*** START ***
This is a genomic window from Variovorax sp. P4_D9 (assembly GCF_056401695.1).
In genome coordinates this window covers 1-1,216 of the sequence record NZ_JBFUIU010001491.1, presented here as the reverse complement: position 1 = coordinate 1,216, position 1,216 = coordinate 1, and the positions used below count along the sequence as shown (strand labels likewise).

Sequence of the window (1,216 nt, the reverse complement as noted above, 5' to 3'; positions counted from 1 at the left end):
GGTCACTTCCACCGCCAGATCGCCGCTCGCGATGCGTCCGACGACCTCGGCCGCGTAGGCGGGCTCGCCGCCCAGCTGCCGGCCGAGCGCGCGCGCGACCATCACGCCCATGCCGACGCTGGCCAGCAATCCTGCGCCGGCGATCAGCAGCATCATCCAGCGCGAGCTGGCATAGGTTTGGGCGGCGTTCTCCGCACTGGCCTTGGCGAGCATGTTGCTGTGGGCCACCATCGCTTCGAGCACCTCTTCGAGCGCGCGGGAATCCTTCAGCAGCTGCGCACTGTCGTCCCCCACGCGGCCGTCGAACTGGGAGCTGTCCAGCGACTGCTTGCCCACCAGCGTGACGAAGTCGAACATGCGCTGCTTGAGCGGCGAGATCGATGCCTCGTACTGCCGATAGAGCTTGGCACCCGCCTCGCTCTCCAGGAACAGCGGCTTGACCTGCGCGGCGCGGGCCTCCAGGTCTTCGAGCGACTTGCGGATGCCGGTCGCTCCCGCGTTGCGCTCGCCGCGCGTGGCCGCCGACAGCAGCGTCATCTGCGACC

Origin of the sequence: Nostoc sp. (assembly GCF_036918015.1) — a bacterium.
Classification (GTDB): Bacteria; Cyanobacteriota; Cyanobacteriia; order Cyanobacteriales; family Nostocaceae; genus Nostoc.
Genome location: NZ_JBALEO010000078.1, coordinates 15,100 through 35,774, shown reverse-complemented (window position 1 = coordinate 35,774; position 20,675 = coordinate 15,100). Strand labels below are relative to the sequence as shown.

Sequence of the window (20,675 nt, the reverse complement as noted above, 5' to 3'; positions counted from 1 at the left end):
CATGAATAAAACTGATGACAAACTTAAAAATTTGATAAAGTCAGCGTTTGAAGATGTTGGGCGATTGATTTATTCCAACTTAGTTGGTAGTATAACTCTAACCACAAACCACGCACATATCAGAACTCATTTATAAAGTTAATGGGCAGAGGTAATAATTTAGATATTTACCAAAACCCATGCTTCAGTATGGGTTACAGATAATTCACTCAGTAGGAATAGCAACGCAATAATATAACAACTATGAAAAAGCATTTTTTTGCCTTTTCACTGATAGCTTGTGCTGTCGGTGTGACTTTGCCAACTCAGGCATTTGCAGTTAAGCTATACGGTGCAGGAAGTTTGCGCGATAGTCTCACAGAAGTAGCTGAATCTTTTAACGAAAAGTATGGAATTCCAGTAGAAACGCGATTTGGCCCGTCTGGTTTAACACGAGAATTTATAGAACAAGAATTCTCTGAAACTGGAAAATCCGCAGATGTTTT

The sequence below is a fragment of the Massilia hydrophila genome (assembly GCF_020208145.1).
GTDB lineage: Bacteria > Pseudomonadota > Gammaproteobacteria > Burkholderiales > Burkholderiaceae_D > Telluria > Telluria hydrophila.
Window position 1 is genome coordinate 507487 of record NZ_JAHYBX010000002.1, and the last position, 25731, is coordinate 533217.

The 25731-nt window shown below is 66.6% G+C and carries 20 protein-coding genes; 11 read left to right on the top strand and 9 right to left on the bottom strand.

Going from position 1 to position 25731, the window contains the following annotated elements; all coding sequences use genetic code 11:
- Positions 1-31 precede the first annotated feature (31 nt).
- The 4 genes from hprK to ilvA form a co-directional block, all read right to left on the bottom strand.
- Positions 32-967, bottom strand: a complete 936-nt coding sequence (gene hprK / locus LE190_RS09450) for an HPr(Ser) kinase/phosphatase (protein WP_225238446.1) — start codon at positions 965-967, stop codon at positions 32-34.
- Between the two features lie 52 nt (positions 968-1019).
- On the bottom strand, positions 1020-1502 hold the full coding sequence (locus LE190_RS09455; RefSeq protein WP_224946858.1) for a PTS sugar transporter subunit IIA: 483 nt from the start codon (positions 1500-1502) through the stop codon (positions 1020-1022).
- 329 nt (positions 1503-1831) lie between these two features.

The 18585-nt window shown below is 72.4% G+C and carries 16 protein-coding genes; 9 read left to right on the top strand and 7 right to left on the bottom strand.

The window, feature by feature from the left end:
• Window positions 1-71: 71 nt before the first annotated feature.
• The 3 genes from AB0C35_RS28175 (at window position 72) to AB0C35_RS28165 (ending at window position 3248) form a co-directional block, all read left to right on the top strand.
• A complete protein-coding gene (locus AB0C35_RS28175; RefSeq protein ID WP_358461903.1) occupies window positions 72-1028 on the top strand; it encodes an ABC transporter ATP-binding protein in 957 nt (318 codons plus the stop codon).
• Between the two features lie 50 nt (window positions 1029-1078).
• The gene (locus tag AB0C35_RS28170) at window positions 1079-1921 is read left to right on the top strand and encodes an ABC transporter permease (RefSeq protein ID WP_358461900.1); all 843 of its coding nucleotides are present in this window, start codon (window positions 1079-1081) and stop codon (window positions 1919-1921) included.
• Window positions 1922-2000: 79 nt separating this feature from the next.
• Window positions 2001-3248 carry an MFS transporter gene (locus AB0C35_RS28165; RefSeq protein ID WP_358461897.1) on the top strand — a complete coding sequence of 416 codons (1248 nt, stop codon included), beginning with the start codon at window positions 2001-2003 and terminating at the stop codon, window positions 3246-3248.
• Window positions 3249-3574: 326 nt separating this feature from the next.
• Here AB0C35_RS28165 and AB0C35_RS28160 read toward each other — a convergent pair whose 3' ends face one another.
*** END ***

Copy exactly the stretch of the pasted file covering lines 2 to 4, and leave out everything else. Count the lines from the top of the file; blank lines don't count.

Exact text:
In genome coordinates this window covers 1-1,216 of the sequence record NZ_JBFUIU010001491.1, presented here as the reverse complement: position 1 = coordinate 1,216, position 1,216 = coordinate 1, and the positions used below count along the sequence as shown (strand labels likewise).

Sequence of the window (1,216 nt, the reverse complement as noted above, 5' to 3'; positions counted from 1 at the left end):
GGTCACTTCCACCGCCAGATCGCCGCTCGCGATGCGTCCGACGACCTCGGCCGCGTAGGCGGGCTCGCCGCCCAGCTGCCGGCCGAGCGCGCGCGCGACCATCACGCCCATGCCGACGCTGGCCAGCAATCCTGCGCCGGCGATCAGCAGCATCATCCAGCGCGAGCTGGCATAGGTTTGGGCGGCGTTCTCCGCACTGGCCTTGGCGAGCATGTTGCTGTGGGCCACCATCGCTTCGAGCACCTCTTCGAGCGCGCGGGAATCCTTCAGCAGCTGCGCACTGTCGTCCCCCACGCGGCCGTCGAACTGGGAGCTGTCCAGCGACTGCTTGCCCACCAGCGTGACGAAGTCGAACATGCGCTGCTTGAGCGGCGAGATCGATGCCTCGTACTGCCGATAGAGCTTGGCACCCGCCTCGCTCTCCAGGAACAGCGGCTTGACCTGCGCGGCGCGGGCCTCCAGGTCTTCGAGCGACTTGCGGATGCCGGTCGCTCCCGCGTTGCGCTCGCCGCGCGTGGCCGCCGACAGCAGCGTCATCTGCGACC